More than once I've lost myself in the world of fiction, devouring long series that I keep coming back to over and over again because they just felt like home. I never thought that any franchise of films could make me feel the same way books have. But when I first saw "Avengers" in 2012, everything changed. The combination of so many of my favorite personalities clashing, the love-hate sibling relationship between Thor and Loki, the incredible almost sacrifice of Iron Man, all of it was something no one had ever seen on the screen before. It almost felt impossible at the time, and I'll never forget the excitement that the movie gave me, how deeply I cared about those characters.
Now, almost 7 years later, I walked out of "Avengers: Endgame" with tears streaming down my face, a massive headache and heartache beyond belief. "Avengers: Endgame" was a "thank you" to the fans who have seen every movie, invested hours and years of their time with these superheroes. It was exactly what it needed to be, the culmination of 22 films of storytelling and the closure of beloved characters I've been in love with since I was a teenager.
As someone interested in the logistics of storytelling, it was fascinating to see how the Russo brothers decided to give closure to such iconic characters. Marvel has outdone themselves in terms of the sheer scope of storytelling. The genius lies in the simplicity, the fact that they were able to set up something in 2008 and pay it off in 2019, 22 movies later, is absolutely insane. Each of the original Avengers' story arcs was closed in some way, endings that were fulfilling and true to the characters. This alone is an incredible feat, but the Russo brothers did something I didn't think was possible: made me fall more in love with these heroes. Each beat of the narrative reminded me that these characters are human first, heroes second. They are flawed, complex, ridiculous, and make mistakes. But at the end of the day, they're still willing to sacrifice themselves for humanity: "Whatever it takes."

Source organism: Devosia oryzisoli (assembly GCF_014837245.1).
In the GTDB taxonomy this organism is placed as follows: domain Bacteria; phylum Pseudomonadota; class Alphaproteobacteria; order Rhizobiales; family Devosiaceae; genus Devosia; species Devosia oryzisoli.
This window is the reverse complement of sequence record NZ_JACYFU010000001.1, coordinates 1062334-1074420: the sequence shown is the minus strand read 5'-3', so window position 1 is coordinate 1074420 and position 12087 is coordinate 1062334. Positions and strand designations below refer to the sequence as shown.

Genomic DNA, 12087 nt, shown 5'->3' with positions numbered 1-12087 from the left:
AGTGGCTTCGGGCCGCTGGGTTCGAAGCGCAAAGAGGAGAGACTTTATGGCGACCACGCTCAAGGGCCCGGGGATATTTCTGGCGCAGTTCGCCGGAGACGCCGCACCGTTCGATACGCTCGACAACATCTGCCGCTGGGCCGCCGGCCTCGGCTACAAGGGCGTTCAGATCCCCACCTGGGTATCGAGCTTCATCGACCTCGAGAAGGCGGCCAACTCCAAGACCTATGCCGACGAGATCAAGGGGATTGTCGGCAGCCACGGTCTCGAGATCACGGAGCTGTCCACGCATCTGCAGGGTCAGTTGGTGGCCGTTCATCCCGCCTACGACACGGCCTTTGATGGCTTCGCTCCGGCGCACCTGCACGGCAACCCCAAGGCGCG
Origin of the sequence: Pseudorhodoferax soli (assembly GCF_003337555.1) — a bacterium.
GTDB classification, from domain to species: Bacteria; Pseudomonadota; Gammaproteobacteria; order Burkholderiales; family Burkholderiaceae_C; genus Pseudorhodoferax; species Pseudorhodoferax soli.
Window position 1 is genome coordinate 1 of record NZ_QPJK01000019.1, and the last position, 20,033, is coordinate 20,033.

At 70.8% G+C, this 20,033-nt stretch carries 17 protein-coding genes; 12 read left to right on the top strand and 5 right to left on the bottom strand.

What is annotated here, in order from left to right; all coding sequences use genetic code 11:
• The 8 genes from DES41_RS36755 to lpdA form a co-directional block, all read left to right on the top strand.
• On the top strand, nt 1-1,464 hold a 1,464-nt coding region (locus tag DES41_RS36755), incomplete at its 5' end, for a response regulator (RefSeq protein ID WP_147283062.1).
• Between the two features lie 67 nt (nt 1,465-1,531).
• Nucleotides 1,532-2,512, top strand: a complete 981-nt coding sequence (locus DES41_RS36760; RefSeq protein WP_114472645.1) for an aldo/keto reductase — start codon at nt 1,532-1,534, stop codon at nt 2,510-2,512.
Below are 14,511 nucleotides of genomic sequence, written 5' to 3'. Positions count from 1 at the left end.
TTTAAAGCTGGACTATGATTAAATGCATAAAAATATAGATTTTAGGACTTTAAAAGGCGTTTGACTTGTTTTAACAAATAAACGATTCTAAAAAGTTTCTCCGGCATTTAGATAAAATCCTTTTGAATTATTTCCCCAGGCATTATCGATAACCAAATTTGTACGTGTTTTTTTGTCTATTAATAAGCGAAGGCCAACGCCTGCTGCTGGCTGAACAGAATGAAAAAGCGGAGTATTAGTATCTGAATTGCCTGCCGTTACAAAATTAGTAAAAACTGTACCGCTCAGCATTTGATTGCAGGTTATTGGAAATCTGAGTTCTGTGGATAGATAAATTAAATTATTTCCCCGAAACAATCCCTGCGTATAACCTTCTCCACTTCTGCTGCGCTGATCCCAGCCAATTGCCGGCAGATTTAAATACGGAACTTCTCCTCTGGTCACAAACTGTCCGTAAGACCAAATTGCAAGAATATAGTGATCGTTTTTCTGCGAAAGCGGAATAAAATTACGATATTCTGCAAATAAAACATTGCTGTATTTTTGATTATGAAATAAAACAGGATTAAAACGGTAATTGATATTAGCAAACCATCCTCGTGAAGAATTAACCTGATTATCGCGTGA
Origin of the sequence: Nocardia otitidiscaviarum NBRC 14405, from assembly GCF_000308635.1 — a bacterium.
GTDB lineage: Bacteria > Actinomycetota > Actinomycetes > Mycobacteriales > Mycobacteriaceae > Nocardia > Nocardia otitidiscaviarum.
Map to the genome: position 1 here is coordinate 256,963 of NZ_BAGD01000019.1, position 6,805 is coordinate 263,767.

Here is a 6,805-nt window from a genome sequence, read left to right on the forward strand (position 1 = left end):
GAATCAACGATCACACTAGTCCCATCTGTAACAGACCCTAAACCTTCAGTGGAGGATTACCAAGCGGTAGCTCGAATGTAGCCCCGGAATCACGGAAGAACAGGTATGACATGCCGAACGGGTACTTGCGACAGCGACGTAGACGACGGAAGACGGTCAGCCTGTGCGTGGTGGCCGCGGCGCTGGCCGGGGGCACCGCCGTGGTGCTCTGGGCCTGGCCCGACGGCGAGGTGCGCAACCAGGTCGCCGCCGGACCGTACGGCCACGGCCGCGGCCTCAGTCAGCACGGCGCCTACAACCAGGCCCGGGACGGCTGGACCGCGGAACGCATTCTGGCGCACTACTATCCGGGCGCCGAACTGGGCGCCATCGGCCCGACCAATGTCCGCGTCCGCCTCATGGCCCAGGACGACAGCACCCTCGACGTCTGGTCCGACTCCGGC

The power that this movie had over me is a testament to the work Marvel has put into these movies over the last 11 years. To feel so connected to a soldier from WWII, a "genius, billionaire, playboy philanthropist", a giant angry green monster, a father with a crossbow, and a badass secret agent feels unreal. In years to come, I will remember where I was when I saw this movie. I will remember the way this film made me feel because to be moved by any piece of art is truly an honor.
Thank you, Avengers, for reminding me why we even bother telling these stories in the first place.